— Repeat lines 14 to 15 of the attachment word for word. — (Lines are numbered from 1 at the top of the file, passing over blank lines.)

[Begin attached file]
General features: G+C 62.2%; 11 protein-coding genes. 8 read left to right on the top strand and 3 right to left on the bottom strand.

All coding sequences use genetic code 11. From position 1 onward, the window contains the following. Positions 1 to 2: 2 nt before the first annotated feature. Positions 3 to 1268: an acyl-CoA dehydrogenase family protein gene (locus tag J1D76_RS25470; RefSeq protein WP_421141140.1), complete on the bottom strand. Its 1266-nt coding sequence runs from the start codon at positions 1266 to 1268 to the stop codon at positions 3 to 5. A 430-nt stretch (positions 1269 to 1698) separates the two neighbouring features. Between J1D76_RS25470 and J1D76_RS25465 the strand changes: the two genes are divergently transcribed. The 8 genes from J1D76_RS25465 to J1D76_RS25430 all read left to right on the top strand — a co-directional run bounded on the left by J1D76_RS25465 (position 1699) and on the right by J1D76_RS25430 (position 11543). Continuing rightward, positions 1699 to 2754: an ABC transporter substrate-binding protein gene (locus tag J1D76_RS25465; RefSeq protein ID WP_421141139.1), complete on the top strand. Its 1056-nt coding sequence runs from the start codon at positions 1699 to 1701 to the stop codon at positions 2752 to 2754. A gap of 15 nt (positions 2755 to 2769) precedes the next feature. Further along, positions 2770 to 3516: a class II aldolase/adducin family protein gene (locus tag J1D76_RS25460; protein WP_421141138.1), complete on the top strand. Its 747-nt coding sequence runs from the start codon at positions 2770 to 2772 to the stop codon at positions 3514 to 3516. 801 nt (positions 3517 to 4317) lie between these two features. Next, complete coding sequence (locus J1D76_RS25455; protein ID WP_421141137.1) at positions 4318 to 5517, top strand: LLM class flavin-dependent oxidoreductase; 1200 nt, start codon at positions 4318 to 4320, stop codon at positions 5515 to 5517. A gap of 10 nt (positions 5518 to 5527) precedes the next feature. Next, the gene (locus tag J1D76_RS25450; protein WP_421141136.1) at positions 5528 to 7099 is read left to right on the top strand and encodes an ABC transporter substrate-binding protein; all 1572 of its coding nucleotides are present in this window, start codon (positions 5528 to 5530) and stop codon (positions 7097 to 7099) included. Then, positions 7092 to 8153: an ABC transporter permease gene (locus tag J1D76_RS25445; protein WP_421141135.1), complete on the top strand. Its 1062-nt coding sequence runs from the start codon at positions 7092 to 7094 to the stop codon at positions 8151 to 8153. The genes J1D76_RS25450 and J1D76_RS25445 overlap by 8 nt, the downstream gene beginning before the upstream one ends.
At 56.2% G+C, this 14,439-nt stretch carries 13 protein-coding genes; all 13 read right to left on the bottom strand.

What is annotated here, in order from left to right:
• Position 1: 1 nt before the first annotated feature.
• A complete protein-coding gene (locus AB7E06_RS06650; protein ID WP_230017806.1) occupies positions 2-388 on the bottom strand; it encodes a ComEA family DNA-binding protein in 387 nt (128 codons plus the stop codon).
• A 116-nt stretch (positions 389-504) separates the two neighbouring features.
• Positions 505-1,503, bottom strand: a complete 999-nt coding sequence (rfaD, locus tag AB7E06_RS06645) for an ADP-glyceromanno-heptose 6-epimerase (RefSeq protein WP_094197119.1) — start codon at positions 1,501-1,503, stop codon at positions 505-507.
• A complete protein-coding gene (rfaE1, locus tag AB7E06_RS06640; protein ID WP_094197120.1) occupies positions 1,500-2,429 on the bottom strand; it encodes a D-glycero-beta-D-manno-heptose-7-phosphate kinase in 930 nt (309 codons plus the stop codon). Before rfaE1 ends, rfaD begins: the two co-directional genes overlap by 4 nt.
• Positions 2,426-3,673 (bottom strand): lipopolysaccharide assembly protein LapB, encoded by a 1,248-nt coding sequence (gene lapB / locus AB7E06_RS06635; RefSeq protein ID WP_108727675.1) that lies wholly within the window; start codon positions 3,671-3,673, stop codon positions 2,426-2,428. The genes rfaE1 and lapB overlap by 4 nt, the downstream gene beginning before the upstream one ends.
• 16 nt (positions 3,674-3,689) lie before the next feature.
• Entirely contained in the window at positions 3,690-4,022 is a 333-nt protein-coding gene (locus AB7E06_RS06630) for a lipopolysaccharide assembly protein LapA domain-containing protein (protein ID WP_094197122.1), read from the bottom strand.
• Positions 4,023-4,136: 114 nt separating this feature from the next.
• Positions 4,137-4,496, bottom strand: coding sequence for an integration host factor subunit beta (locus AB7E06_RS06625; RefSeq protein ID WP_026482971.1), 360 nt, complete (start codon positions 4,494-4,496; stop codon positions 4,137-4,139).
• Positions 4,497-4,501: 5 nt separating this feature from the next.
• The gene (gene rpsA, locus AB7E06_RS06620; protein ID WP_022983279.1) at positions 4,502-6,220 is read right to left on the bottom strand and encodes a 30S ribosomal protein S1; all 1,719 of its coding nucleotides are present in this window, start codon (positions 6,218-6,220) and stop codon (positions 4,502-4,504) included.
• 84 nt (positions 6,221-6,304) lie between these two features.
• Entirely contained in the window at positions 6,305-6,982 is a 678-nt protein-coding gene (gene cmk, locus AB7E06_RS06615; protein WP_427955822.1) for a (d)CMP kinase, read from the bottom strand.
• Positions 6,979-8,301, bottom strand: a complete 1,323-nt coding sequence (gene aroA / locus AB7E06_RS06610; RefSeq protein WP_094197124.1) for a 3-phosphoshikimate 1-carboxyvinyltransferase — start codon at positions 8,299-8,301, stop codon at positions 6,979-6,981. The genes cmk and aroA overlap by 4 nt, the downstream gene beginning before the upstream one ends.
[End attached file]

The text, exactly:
• Positions 4,137-4,496, bottom strand: coding sequence for an integration host factor subunit beta (locus AB7E06_RS06625; RefSeq protein ID WP_026482971.1), 360 nt, complete (start codon positions 4,494-4,496; stop codon positions 4,137-4,139).
• Positions 4,497-4,501: 5 nt separating this feature from the next.